This film was a big hit at the festivals lately, yet it barely made an impact to this past weekend's box office. Part of the problem is the marketing of the film. If you watch the trailer, it seems to be a Species-like horror movie about a genetically-altered creature wreaking havoc across the land. Although there are disturbing scenes of violence and medical procedures, the film should be taken as more of a Frankenstein-esque tale of a creator's love and personal moral questioning of the ethics of creating a fully-functioning human-like creature in a science lab, and then watching it discover the outside world. Should they treat their creation like a child? Like an animal? In Adrien Brody's character's case, he treats it like a lover at one point in the film. This is where Splice will polarize many of it's potential viewers. It raises the question of loving something that isn't quite human and isn't quite animal. The film's insightful about it's characters psychological motivations and the possibility that the creators are the ones that are the freaks, not the creature itself. It's creepy, it's intelligent, and it raises questions in the viewer's minds about the societal implications of working with DNA and the motivations and choices of parenthood.     (B)

Wednesday, June 2, 2010

What You'll Want to be Watching:

                                 Hard Knocks: New York Jets
     In years past, I never really cared that much about NFL football, just as I still don't give two shits about the NBA or the MLB. Only one thing sparked my interest for the 2009 season: fantasy football. Never could I have imagined the entertainment and strategy of "owning" players and managing a roster, all culminating to the precious day of the week where I would go to Church and come home to beer and NFL Sunday coverage (minus the going to Church part). Fantasy football has become an extremely popular phenomenon, and more than 27 million players set their rosters every week. According to Wikipedia, the average "owner" spends about 9 hours a week on their rosters and strategy. Last season--my first season--was the wonderful time in my life when I was unemployed and collecting money from our great government (Thanks, Obama, for the extra $25 a week); I probably spent 20 hours a week on reading articles and making minor and significant changes, not including every Sunday (and Monday nights) where I would watch football from 12 noon to 11 at night. What does this all have to do with the HBO annual series Hard Knocks, about the training camp of yearly-revolving NFL teams, you may ask? Well, my friends: come late summer, when this season's focus on the New York Jets hits our airwaves, it will mark the very beginning of my defense of the fantasy football championship.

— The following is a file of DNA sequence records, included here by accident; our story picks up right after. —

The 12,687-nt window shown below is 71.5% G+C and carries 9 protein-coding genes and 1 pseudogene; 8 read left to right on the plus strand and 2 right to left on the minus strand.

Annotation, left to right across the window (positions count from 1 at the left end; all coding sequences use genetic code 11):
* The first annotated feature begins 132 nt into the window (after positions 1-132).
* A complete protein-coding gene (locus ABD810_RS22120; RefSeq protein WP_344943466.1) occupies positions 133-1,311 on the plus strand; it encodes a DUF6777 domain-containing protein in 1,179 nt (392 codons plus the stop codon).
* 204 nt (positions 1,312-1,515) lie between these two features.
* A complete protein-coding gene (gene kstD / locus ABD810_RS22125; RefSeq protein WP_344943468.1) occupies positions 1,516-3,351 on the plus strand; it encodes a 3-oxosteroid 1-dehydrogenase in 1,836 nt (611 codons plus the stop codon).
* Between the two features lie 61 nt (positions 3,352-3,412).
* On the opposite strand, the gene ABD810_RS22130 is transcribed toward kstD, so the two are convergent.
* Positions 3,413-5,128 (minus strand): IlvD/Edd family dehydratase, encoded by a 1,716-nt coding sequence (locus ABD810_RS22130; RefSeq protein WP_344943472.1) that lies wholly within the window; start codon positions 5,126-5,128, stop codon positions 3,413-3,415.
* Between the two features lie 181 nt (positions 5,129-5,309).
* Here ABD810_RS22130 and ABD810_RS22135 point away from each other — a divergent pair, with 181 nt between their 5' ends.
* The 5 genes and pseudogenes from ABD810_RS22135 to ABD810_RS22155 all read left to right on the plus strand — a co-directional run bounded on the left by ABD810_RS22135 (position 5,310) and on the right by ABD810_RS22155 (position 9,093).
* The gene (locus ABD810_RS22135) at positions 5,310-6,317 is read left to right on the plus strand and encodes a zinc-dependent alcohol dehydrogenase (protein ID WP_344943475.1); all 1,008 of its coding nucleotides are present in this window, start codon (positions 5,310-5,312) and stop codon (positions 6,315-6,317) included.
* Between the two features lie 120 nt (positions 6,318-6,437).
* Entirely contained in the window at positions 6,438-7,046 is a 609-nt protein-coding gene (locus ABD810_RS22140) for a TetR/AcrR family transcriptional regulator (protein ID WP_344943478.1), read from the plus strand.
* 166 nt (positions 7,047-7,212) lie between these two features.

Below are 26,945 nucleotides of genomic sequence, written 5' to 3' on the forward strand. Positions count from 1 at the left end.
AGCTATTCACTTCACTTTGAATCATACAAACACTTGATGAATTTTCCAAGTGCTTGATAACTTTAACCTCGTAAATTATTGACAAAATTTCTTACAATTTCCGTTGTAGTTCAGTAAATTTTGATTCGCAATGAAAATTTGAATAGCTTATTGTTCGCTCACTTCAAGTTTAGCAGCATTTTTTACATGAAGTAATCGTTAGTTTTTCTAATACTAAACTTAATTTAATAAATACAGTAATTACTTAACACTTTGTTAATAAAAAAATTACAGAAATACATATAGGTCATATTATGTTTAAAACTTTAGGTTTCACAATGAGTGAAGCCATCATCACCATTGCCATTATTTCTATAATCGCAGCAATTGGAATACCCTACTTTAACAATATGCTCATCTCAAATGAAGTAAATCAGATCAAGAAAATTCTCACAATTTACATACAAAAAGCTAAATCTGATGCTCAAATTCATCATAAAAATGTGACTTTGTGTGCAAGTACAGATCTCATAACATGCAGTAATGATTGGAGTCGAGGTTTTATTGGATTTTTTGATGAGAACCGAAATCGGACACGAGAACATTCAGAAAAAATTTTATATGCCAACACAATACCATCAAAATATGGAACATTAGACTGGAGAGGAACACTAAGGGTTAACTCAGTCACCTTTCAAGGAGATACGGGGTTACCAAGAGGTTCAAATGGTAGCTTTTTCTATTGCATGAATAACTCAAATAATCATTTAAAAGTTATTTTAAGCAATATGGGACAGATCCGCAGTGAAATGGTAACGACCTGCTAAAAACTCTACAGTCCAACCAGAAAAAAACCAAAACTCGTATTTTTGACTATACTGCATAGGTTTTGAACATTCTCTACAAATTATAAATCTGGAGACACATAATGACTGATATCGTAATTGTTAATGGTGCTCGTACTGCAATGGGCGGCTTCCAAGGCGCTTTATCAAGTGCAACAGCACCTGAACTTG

Hard Knocks has been airing on HBO since 2001, though I never cast my eye upon it until last season's look at the Cincinnati Bengals. It's a very entertaining show (even if you're only mildly interested in Football), as it focuses more on behind-the-scenes looks at the team during training camp. It covers preparations for the upcoming season along with an inside look at the jokes, pranks, fights and injuries that occur in such a trying time for the players. Rookies and undrafted players also play a major role: how they respond to getting cut or making the roster and the toll it takes on their family and friends. These names minght sound familiar when they have a successful game early in the season and I easily beat you to the waiver wire to fill an empty slot on my team.
     The main reason why this season will be worth watching more than any previous is because of the man in the picture to the left: morbidly obese fat blob of a man Rex Ryan--also known as the New York Jets head coach. As you can see, he is polite, shy and quite a looker. Without such sarcasm he is an asshole, very outspoken and repulsively disgusting. Grade A Entertainment, in other words. He will say what he wants and do what he wants, all for our viewing pleasure. The other cast of characters is intriguing too: Hot Dog-eating Quarterback Mark Sanchez, Wide Receiver-destroying Darrelle Revis, and Electric Slide-grooving LaDainian Tomlinson. What it do, indeed. We couldn't have asked for a more pertinent set of personalities for some must-see T.V. Coming this late summer, I'll be watching and taking mental notes. You'll want to be watching too, so you wont have to succumb to the rape and pillaging of your fantasy team, courtesy of me, on a weekly basis.